Perils of Professional Titles in Fiction

Dr. Smith Examines a Tonsil

I’ve been busy finishing a book. I need some advice. Well, maybe.

You know how I am. I find my answers in the middle of asking for advice.

All the same, here you go:

My main character works in the medical profession, under the guidance of a high-ranking physician. For the first half of the book, he addresses this physician as “Dr. Smith”. When circumstances change (and they do, big time)… the doctor becomes a close friend and asks to be addressed by his first name (we’ll call him “Bob” for example) outside of work.

It only feels awkward to me because he doesn’t become “Bob” until the middle of the story.

And the doctor was his mentor.

Plus the doctor is much older, so there’s a father figure thing too.

Should I explain the “call me Bob” thing in some dialogue and refer to him as “Bob” instead of “Dr. Smith” from that point on?

Bob and I went down the diner to get a five-dollar milkshake. To our surprise, Dr. Phil was there too. “Whatcha doin’ here?” Dr. Phil asked. “Dr. Smith and I wanted to see if that five-dollar milkshake was any good,” John replied. “Dunno if it’s worth five dollars,” Dr. Phil said, rubbing his shiny pate. “But it’s pretty friggin’ good.”

Or continue to call him “Dr. Smith” unless the main character is speaking to him? In which case he can pull something like:

John handed Dr. Smith the plunger and asked, “You sure you know how to fix a toilet, Bob? We could call a plumber.” Dr. Smith waved him off. “It’s a toilet. How much different can it be from the human colon?” John had his doubts. There was a reason they had maintenance on speed-dial.

I’ve been told I over-think. There’s my mind on coffee.


Filed under Decisions, Writing

33 responses to “Perils of Professional Titles in Fiction

  1. I’d go with your second option. The doctor didn’t ask us, the readers, to call him by his first name. Does that make sense?

    • karengadient

      That’s the direction I’ve decided to go in. For now, at least. Trick will be if “Dr. Smith” is no longer employed as a doctor later on in the tale (likely). The professional title thing might not work for the long haul. It’s things like this that make me want to kill characters off. πŸ˜‰

  2. The little details make a difference to how you see the story so it’s only natural to spend time making sure it feels right. I go with the same name in the narrative throughout the story though if you’re writing in first person I don’t see any problem in making the change and explaining it in dialogue.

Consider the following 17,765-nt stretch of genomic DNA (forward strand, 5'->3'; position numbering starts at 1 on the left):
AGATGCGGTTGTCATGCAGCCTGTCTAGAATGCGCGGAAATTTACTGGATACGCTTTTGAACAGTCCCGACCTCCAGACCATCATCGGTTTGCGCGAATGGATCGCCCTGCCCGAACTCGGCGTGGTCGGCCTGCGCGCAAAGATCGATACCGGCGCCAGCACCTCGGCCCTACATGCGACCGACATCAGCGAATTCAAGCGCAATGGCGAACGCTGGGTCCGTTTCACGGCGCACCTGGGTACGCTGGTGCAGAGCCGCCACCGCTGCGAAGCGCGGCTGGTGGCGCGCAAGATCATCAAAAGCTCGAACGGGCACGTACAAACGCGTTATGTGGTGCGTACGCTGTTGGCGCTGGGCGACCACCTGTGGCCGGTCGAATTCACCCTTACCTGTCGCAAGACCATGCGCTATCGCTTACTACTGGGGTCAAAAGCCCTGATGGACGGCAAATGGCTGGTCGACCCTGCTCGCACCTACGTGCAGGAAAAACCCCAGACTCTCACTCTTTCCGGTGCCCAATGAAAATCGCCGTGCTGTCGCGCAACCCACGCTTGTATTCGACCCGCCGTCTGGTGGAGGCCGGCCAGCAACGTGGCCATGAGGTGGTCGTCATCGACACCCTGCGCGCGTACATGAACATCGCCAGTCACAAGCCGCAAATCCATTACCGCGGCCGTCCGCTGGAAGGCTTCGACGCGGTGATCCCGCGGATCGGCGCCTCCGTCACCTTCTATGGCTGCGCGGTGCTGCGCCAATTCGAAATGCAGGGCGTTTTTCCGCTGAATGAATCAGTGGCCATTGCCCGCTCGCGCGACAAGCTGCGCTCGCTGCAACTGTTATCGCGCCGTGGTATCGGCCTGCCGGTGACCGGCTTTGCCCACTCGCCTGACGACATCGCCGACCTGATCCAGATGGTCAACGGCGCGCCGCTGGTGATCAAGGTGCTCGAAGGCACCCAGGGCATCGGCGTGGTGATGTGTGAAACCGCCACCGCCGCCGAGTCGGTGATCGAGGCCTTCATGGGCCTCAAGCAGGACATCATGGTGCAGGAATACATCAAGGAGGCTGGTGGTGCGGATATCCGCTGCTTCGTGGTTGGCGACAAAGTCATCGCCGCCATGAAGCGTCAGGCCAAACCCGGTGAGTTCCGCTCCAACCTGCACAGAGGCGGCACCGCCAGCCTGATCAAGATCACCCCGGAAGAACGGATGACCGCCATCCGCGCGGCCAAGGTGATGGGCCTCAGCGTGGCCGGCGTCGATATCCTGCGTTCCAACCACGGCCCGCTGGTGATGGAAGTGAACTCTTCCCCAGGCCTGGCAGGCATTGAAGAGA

• karengadient

      You’re right. Consistency is the key. If I establish a name early enough on, I can probably go either way. Just have to stick to my choice once I make it.

  3. I’d say stick with Dr. Smith. Like you / Karen said, consistency is really important. When I was reading through Lord of the Rings, I got so frustrated because every character had like five names they were called by. Gandalf was Gandalf, but he was also Stormcrow, and Mithrandir, and the White Rider, and … too many! Stick with one name. Your characters can call each other whatever they want, but I think the narration should use only one name.

    • karengadient

      Title is one thing, but having every culture in your world call a guy by a different name? Yeah, that’s… well, that’s Tolkien for you. πŸ˜‰ And I’m not Tolkien, so I’ll choose a name that my MC calls his mentor and keep that constant. Might mean no title from the character’s POV, just so I can let the ‘doctor’ character join the civilian world without title issues later.

  4. tough one. readers get confused by too many names but what i would do is have him call him “Dr. Smith, er I mean Bob” the first couple of times after the friendship, than move on to Bob afterwards.

    • karengadient

      I think I’m going with something close to what you’ve suggested. I can establish (heck, it’ll be obvious) that the guy is a doctor, but I can keep him on first name basis with the main character outside of surgery.

  5. What an interesting dilemma! (and interesting comments too). Looking forward to see how you resolve it – I bet you did, or were close to it, right after writing the post, just as you said you would!

    • karengadient

      Pretty sure I’ll keep the physician on a first name basis with the main character and have others (professional staff or patients) call the guy by title. Feels better for the story than having someone who’s like a son more than apprentice calling his mentor by title for a whole novel or more.